As an historian, I would remind you that this is what history, and in particular historiography, is. It is the expressed shared memory of those who are past and their actions. It is an American affliction to suffer from a collective lack of interest in the shared memory. It leads to low immunity to mythological fables of those who would instill a lie where shared truth should be, and an inability to avoid repeated mistakes (“those who do not learn from their history are doomed to repeat it”).
As a catholic, I would remind you that the affliction includes a contempt for Tradition, the shared memory of Faith. It is Protestant arrogance to assume one does not need the past, that Christianity dropped from heaven into America like the Book of Mormon is alleged to have done, fully formed in its Protestant Reformed condition and needing only the glasses of conversion to read. There are indeed many American Catholics with a similar view, seeing the current institution as a mechanism which operates the Faith, and ignoring the centuries of formation, the memory which gives it meaning.
Some understand the mandate, “Do this in remembrance of me” to mean they should have a sweet memorial supper to remember a great prophet and teacher. Those of us who understand “do this” in the historic sense of the Fathers to be the actualization of the memory producing the reality of the presence among us tend to overreact to those whose Lord’s Suppers are no more than memorials of a long-gone prophet and teacher. As a result, we do not emphasize the teaching of the Gospel in reporting the command.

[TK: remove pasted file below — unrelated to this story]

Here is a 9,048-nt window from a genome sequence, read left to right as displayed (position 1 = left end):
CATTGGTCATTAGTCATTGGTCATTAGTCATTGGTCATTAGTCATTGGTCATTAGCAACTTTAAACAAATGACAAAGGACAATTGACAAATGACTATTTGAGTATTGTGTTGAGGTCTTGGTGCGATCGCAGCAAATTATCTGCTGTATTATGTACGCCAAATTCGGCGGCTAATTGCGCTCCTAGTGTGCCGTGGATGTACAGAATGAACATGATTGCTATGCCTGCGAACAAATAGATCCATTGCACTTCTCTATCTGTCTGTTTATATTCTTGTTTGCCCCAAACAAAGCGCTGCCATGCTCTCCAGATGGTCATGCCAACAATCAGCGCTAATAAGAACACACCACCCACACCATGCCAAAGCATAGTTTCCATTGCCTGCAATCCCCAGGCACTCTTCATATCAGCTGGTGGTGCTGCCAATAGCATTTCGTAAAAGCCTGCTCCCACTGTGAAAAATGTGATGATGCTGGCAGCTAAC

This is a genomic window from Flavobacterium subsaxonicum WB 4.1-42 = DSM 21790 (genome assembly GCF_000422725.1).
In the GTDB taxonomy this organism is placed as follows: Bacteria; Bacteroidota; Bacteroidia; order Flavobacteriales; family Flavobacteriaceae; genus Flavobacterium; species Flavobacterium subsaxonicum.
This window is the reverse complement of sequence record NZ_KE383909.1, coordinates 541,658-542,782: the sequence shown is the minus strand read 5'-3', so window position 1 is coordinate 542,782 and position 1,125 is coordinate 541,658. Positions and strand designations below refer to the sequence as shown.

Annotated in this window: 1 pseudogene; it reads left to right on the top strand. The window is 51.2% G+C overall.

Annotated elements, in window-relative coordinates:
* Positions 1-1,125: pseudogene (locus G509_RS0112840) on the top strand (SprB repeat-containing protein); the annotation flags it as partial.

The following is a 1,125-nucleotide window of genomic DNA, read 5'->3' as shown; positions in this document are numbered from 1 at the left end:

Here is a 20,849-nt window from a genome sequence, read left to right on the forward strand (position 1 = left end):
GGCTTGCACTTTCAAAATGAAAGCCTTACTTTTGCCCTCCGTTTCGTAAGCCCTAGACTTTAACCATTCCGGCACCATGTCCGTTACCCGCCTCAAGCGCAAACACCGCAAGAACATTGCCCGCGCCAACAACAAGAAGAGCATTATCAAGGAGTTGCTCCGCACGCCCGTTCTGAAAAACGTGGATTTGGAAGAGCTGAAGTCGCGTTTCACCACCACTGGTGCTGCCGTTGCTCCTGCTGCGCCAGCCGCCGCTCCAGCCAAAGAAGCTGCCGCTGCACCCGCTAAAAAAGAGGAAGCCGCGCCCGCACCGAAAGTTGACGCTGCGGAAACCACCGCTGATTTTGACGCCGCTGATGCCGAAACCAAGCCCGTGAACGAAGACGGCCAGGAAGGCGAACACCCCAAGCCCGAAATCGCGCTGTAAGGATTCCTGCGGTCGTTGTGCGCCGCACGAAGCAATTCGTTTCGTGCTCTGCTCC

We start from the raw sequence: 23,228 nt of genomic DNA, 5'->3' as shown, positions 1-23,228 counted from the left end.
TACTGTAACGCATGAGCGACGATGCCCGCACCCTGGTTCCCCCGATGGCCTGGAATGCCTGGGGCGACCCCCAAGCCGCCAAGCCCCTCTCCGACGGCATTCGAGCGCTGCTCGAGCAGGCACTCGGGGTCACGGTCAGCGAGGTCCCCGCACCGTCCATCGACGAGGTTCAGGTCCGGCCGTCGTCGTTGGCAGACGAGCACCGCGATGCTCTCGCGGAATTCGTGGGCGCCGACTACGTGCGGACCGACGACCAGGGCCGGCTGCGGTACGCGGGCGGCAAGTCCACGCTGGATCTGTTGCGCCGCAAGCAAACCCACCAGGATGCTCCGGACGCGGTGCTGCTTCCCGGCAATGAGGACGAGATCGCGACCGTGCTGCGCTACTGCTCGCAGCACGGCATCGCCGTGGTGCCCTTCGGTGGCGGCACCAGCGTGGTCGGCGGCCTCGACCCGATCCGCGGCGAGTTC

In our absorption with, and into, the Body and Blood of Christ truly present among us, we often miss the mandate to do it in remembrance. This act of Eucharist does not simply deliver the forgiveness, community and love we need. It also opens for us the world of memory, to go all the way back through the centuries, to commemorate all the saints, some of whom we can name, but most of whom remain personally unknown to us. Yet we stand upon the foundation they have laid, we are the beneficiaries of what they struggled to pass on to us, and in the company with all the saints, we join with them in celebrating the commanded feast, outside of the boundaries of time and space.
Likewise, in remembering Jesus, we recall him, call him once again, to be present with us as he was on the occasion of that First Supper (“Last” Supper is really incorrect, as it is here he institutes that which he commands us to do). That call corresponds with the “epiclesis,” literally the “calling upon” of the Holy Spirit. Together, in their seamless unity, they respond to the call, as we respond to the mandate, and we are joined with them in the Eucharistic action of remembrance made real. So, rather than de-emphasizing remembrance in reaction to Zwinglians and such ilk, we instead need to teach what real remembrance means.
As individuals, it is memory that confirms our continuity and reality. As communities, it is history, shared memory, that confirms our heritage as a people, for better or worse. As Christians, it is Tradition, the shared memory of Faith, which produces “paradosis,” the living Truth which I have received and pass on to those who come after, that mandates us to “do this” Eucharistic act which recalls the central historical acts of Holy Week, done for you and I.